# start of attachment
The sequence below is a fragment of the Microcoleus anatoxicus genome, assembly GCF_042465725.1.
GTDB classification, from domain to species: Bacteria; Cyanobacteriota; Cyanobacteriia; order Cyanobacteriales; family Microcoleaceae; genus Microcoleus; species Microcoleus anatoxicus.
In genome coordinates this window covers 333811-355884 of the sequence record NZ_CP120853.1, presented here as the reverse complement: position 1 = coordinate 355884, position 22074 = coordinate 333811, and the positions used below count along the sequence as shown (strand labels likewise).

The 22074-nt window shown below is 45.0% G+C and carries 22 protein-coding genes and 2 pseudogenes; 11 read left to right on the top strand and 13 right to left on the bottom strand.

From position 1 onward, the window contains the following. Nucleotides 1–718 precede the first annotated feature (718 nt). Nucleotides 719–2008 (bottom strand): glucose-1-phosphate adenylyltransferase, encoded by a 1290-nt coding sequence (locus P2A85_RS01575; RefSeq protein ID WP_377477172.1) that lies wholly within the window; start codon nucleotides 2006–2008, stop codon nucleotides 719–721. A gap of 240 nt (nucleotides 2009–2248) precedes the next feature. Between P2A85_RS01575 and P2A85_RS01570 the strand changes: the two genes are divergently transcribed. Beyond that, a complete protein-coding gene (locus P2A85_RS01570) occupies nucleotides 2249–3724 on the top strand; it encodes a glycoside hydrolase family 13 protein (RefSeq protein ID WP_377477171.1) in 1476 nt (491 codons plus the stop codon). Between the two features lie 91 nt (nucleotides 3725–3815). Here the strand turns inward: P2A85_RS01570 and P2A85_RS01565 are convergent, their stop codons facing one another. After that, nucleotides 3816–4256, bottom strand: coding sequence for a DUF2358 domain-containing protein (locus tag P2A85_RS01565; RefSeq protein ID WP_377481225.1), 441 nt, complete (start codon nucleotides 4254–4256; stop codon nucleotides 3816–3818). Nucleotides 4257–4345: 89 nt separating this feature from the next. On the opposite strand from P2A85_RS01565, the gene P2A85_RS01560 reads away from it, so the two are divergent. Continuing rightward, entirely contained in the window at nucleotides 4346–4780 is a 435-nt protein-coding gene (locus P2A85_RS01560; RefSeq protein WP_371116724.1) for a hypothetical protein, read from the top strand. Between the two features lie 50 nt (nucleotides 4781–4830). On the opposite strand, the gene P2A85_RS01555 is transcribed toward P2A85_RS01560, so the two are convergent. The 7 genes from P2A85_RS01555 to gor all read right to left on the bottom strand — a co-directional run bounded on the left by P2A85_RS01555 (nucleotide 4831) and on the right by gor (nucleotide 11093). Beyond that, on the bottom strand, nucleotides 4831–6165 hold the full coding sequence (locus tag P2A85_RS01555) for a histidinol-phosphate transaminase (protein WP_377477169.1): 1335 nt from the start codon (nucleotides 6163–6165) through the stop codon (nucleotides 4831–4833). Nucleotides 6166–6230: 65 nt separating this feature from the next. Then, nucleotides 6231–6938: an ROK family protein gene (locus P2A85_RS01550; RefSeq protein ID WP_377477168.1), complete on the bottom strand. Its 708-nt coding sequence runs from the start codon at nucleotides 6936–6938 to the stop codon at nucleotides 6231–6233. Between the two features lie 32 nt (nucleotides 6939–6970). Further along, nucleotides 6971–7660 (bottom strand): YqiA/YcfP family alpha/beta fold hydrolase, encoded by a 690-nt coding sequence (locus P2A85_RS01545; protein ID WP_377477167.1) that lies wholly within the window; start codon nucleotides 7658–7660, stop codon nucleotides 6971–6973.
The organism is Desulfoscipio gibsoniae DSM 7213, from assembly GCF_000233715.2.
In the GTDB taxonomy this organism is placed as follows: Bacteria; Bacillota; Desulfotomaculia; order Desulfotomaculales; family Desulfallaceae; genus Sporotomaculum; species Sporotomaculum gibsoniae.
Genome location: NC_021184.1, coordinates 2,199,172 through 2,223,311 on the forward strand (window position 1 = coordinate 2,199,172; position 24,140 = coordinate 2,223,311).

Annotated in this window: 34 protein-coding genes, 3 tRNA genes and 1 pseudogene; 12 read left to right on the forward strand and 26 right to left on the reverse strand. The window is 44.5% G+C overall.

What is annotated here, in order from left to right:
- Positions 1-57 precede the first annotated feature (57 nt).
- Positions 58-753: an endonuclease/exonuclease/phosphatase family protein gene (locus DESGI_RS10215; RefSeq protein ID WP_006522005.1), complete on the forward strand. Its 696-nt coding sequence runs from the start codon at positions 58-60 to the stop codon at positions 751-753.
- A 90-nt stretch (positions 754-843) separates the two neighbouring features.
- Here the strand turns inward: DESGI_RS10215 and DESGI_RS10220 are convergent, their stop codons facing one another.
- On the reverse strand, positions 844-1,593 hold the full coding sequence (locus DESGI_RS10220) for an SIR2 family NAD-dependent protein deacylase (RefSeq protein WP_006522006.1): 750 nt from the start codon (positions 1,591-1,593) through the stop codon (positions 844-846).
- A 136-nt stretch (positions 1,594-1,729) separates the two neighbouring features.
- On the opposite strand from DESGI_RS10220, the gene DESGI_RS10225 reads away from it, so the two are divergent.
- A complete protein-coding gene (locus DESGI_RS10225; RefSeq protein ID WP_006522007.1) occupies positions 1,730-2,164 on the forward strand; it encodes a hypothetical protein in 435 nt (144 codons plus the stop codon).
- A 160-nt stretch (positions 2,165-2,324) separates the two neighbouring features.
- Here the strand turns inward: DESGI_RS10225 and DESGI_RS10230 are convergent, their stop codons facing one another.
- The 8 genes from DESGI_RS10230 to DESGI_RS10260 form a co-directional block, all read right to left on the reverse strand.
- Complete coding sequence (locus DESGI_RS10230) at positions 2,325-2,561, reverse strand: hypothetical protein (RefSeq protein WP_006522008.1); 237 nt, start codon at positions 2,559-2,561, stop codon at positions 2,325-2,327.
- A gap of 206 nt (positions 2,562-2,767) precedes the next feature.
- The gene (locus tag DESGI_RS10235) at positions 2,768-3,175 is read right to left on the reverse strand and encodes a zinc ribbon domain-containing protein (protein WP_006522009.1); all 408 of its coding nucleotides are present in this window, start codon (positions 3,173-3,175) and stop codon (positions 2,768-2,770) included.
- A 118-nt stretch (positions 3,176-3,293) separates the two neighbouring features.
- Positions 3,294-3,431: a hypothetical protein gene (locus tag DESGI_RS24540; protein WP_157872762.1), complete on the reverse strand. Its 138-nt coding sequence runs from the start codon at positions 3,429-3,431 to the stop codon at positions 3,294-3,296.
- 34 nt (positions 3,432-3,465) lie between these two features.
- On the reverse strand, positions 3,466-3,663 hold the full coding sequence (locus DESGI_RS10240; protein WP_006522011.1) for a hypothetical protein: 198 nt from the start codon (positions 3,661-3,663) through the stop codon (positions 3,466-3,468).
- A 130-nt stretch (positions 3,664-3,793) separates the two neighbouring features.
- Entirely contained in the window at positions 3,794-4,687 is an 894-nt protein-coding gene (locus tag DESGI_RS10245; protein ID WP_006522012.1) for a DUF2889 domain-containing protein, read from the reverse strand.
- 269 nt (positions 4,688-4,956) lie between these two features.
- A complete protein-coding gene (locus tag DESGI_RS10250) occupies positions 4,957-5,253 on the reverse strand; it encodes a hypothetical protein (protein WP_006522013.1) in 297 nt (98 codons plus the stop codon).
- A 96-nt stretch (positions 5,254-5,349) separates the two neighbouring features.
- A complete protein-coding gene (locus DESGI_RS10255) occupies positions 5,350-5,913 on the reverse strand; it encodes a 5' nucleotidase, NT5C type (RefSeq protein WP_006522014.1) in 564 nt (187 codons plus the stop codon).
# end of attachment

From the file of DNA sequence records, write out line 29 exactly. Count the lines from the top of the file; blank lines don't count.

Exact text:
- A 130-nt stretch (positions 3,664-3,793) separates the two neighbouring features.